Monday, February 24, 2014

Allergic Asthma: The “Cure” Pushers

Unfortunately, there is no known cure for asthma at this point.  On the other hand, there are many new and interesting findings in alternative medicine to treat chronic diseases like asthma and allergies.  While this is something I’m very excited about, I like to address the troubling issue of asthma cure and remedy pushers in the alternative medicine field.  These pushers can be anyone from professionals or semi-professionals in a certain area of wellness, to lifestyle changes your friends or neighbors might suggest to you. 


I am all for alternatives, doing things the natural way, and putting less chemicals in or on my body.  But managing my asthma needs to be done reasonably and safely.  False advertisement of a cure is not safe.  Quite frankly, advising someone with a chronic disease to willy-nilly abandon the medication in favor of starting a lifestyle change seems reckless and dangerous.   But that’s the trend I am seeing.  It’s either one way or the other.  It’s either traditional medicine or alternative medicine and lifestyle changes.

In general, I am highly skeptical of any asthma and allergy treatment or product—natural or otherwise—that claims to be a “cure” for my ailment.  I agree that some natural therapies and approaches help to manage symptoms of my allergic asthma.  For instance, avoidance of allergens and triggers, aerobic fitness to strengthen lung function, and consuming nutritious foods to maximize the body's immune defense.  But it’s not a cure!  Just like any medication for asthma and allergies, most of these lifestyle changes might work really well to manage one’s asthma and allergies, but they aren’t cures.  Sometimes, I feel people don’t understand this.  Most everybody can form an opinion on this topic from conventional knowledge and the genuine desire to help someone. 

For example, in the beginning of 2014, yoga instructor and wellness coach Rachel Brathen, used her popular online platform to share her opinion on asthma management.  In form of a heartfelt and sometimes gut-wrenchingly honest article, the author related her lifelong asthma journey, but in the end the message was clear:  follow my lifestyle because just like me, you won’t need your medication.  According to the article, it was her fiancé that insisted “you don’t need this [rescue inhaler]” and hence Brathen’s new year’s resolution: “This year, I will run.  I will breathe.   And I will not use my inhaler.”   

Understandably, some people are against conventional medication and doctors and like to choose alternative ways to heal their body.  Unfortunately, this trend often goes hand in hand with shaming anyone who needs medication to feel guilty for putting toxins into their body.  Rachel Brathen’s article is one example for this type of body shaming.  Brathen’s fiancé made her feel guilty for keeping a rescue-inhaler for emergencies and now she is leading by example, implying that asthma is a matter of determination and mindset. 

As much as I would like to belief that a wholesome vegan lifestyle and exercise will build my body into a temple of health and beauty, it’s not that simple.  Sometimes it isn’t just mind over matter, changing ones diet, going all natural, exercising and wellness.  And that’s what alternative allergy and asthma treatments are missing in my opinion:  moderation.  When it comes to breathing we are all the same, asthmatic or not.  We all need to breathe.   It should be OKAY if someone needs medication to breathe.   And it’s OKAY if some individual feels that they can manage their asthma without medication.  At the same time, this decision shouldn't be influenced by blame and body-shaming of any kind.  And as well-meaning as some advocates of lifestyle changes may be, I don’t think everyone should cold turkey follow someone’s advise, go vegan, start yoga and assume this makes them invincible.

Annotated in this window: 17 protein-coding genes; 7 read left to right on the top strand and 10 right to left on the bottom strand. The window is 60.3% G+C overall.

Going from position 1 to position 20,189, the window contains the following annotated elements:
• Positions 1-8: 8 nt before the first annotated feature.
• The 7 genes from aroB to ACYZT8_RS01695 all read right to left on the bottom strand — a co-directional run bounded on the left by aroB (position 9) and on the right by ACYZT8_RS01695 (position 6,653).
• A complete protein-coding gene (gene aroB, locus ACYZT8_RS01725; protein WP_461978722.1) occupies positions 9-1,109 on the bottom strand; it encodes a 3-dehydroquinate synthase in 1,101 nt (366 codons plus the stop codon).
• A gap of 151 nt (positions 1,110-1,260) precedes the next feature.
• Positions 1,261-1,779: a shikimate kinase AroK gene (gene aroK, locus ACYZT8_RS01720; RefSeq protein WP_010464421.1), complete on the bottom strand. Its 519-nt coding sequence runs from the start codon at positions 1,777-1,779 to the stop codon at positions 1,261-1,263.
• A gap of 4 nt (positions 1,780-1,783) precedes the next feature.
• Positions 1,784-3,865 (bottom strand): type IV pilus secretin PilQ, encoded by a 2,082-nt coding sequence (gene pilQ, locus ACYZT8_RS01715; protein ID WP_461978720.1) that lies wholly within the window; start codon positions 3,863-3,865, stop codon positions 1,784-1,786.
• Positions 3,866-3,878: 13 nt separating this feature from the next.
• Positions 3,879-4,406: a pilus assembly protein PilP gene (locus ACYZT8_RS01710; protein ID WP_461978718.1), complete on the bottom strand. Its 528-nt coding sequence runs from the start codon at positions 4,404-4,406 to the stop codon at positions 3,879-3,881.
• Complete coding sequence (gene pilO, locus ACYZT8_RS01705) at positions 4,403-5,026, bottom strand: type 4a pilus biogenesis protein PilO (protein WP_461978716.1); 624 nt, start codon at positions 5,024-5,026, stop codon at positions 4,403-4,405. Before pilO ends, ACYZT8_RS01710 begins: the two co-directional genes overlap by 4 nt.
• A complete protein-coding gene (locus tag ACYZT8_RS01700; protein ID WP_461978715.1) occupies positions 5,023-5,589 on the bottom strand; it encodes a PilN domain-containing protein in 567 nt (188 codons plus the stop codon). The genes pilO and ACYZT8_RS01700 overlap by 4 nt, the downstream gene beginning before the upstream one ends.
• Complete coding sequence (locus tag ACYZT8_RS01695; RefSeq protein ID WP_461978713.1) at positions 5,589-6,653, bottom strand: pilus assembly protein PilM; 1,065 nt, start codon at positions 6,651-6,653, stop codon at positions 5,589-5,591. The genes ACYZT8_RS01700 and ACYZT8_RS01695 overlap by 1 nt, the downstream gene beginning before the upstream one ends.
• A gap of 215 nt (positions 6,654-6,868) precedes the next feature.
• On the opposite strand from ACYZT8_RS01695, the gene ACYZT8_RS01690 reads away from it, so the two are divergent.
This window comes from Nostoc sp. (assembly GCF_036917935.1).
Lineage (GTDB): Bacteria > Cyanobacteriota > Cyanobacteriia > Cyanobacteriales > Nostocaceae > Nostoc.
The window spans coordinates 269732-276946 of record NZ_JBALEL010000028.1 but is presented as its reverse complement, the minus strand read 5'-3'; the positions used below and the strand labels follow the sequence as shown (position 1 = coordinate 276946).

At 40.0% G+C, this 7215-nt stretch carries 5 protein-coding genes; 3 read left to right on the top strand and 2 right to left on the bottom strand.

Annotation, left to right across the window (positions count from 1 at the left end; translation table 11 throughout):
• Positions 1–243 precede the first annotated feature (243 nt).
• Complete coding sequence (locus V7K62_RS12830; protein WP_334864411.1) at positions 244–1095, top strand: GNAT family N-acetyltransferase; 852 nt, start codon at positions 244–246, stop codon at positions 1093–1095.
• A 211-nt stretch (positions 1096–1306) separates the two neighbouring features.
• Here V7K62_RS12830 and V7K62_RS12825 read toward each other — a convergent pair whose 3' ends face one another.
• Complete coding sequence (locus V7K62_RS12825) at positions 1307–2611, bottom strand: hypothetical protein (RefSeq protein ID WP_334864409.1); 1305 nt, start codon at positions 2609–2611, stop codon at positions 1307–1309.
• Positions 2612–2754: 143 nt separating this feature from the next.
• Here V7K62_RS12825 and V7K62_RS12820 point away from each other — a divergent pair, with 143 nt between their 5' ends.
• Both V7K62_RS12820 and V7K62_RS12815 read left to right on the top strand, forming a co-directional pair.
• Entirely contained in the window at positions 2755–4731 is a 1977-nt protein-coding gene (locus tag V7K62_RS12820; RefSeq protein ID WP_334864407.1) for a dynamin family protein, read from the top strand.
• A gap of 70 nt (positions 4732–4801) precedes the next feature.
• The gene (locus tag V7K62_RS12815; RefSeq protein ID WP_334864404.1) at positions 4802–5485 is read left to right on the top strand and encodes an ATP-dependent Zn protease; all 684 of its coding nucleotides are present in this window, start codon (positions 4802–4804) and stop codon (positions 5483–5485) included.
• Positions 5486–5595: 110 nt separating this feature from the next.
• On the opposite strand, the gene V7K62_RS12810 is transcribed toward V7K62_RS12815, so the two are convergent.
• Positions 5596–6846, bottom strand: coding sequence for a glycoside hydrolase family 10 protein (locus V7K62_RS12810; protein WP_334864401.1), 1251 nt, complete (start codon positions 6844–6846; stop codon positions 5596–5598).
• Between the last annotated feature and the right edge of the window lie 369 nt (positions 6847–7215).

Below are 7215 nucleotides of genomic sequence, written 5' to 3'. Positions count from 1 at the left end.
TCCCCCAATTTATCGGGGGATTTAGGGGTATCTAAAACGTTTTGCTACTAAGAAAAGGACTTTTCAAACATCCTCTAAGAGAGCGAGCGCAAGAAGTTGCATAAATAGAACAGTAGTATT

I am not going to ritually kiss my asthma medication goodbye and throw it into the garbage bin.  I can’t predict how long it will take for lifestyle changes to strengthen my body (I have been a strict vegetarian for 20 years and I am continuously adjusting my lifestyle).  I can’t say, I can safeguard myself indefinitely from all allergens and triggers.  What if something freaky happens that’s completely out of my control and I die because I am insisting to treat asthma only the natural way.  It is unreasonable to assume I can protect myself from everything.  I also think it’s so dangerous to advice people to throw out their medication, but it is something I have seen health gurus suggest (in health literature, but especially online). 

While I am desperately hoping for a cure for my allergic asthma, I am under no illusion that I might have to walk through my entire life with a chronic disease.  Because of it, I like to look at alternative medicine from a more meditative standpoint:  a continuous repetition of good self-care.  In this way it is easier for me to accept that health is not accomplished in a day, a week or even months—it’s a lifetime maintenance commitment.  And as depressing as this may seem in my weakest and bleakest moments, knowing this gives me hope:  I can nurture and heal my body… and I have to do it every day.

I would like to stress that I am not going to shame or blame anyone for how they manage their asthma and take care of their body.  On the other hand, I am not in favor of unsolicited preaching of so-called cures.

StayHealthy♡ Nina

Disclaimer:  Thank you to everyone who takes the time out to read the things I have to say.  I am not an expert or professional!  My advice is genuine and based on my own experience as a severely allergic asthmatic.  I am hoping my writing can suggest reasonable solutions to anyone that may need it and maybe bring awareness to those interested in the topic.

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